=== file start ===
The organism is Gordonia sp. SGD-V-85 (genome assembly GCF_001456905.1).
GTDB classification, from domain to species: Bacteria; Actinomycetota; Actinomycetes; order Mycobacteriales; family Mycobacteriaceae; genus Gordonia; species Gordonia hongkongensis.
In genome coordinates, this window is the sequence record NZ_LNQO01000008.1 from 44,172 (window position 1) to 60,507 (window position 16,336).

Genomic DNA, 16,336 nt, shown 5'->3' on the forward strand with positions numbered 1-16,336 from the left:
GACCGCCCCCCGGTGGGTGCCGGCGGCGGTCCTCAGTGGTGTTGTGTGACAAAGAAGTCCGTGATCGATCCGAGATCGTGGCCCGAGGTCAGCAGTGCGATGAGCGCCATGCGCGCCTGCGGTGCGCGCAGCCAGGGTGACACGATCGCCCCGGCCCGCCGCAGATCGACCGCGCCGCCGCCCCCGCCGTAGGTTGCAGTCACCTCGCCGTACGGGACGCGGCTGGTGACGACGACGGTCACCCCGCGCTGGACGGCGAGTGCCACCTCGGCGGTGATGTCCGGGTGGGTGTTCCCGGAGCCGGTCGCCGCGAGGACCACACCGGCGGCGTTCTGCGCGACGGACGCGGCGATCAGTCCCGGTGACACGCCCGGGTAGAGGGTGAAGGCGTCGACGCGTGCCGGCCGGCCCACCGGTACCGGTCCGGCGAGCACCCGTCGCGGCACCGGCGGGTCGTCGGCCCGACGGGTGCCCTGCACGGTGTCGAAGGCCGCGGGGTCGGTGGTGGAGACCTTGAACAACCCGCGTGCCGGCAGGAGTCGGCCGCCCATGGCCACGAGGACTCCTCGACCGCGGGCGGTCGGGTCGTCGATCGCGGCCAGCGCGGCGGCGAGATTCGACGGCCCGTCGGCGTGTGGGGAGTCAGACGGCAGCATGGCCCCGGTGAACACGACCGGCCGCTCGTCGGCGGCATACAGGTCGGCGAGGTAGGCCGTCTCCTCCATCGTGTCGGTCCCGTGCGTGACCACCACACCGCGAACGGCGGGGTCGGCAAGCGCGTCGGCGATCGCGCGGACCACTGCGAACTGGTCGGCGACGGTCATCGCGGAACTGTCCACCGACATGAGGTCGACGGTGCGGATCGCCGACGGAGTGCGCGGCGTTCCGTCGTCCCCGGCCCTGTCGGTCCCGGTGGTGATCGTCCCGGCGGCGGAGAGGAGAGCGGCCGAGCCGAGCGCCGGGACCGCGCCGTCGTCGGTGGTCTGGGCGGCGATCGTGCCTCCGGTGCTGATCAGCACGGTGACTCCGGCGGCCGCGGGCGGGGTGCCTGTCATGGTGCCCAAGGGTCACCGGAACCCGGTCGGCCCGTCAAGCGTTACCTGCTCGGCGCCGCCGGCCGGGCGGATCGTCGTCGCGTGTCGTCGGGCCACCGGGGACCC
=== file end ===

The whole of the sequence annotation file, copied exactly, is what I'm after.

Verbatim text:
The organism is Gordonia sp. SGD-V-85 (genome assembly GCF_001456905.1).
GTDB classification, from domain to species: Bacteria; Actinomycetota; Actinomycetes; order Mycobacteriales; family Mycobacteriaceae; genus Gordonia; species Gordonia hongkongensis.
In genome coordinates, this window is the sequence record NZ_LNQO01000008.1 from 44,172 (window position 1) to 60,507 (window position 16,336).

Genomic DNA, 16,336 nt, shown 5'->3' on the forward strand with positions numbered 1-16,336 from the left:
GACCGCCCCCCGGTGGGTGCCGGCGGCGGTCCTCAGTGGTGTTGTGTGACAAAGAAGTCCGTGATCGATCCGAGATCGTGGCCCGAGGTCAGCAGTGCGATGAGCGCCATGCGCGCCTGCGGTGCGCGCAGCCAGGGTGACACGATCGCCCCGGCCCGCCGCAGATCGACCGCGCCGCCGCCCCCGCCGTAGGTTGCAGTCACCTCGCCGTACGGGACGCGGCTGGTGACGACGACGGTCACCCCGCGCTGGACGGCGAGTGCCACCTCGGCGGTGATGTCCGGGTGGGTGTTCCCGGAGCCGGTCGCCGCGAGGACCACACCGGCGGCGTTCTGCGCGACGGACGCGGCGATCAGTCCCGGTGACACGCCCGGGTAGAGGGTGAAGGCGTCGACGCGTGCCGGCCGGCCCACCGGTACCGGTCCGGCGAGCACCCGTCGCGGCACCGGCGGGTCGTCGGCCCGACGGGTGCCCTGCACGGTGTCGAAGGCCGCGGGGTCGGTGGTGGAGACCTTGAACAACCCGCGTGCCGGCAGGAGTCGGCCGCCCATGGCCACGAGGACTCCTCGACCGCGGGCGGTCGGGTCGTCGATCGCGGCCAGCGCGGCGGCGAGATTCGACGGCCCGTCGGCGTGTGGGGAGTCAGACGGCAGCATGGCCCCGGTGAACACGACCGGCCGCTCGTCGGCGGCATACAGGTCGGCGAGGTAGGCCGTCTCCTCCATCGTGTCGGTCCCGTGCGTGACCACCACACCGCGAACGGCGGGGTCGGCAAGCGCGTCGGCGATCGCGCGGACCACTGCGAACTGGTCGGCGACGGTCATCGCGGAACTGTCCACCGACATGAGGTCGACGGTGCGGATCGCCGACGGAGTGCGCGGCGTTCCGTCGTCCCCGGCCCTGTCGGTCCCGGTGGTGATCGTCCCGGCGGCGGAGAGGAGAGCGGCCGAGCCGAGCGCCGGGACCGCGCCGTCGTCGGTGGTCTGGGCGGCGATCGTGCCTCCGGTGCTGATCAGCACGGTGACTCCGGCGGCCGCGGGCGGGGTGCCTGTCATGGTGCCCAAGGGTCACCGGAACCCGGTCGGCCCGTCAAGCGTTACCTGCTCGGCGCCGCCGGCCGGGCGGATCGTCGTCGCGTGTCGTCGGGCCACCGGGGACCC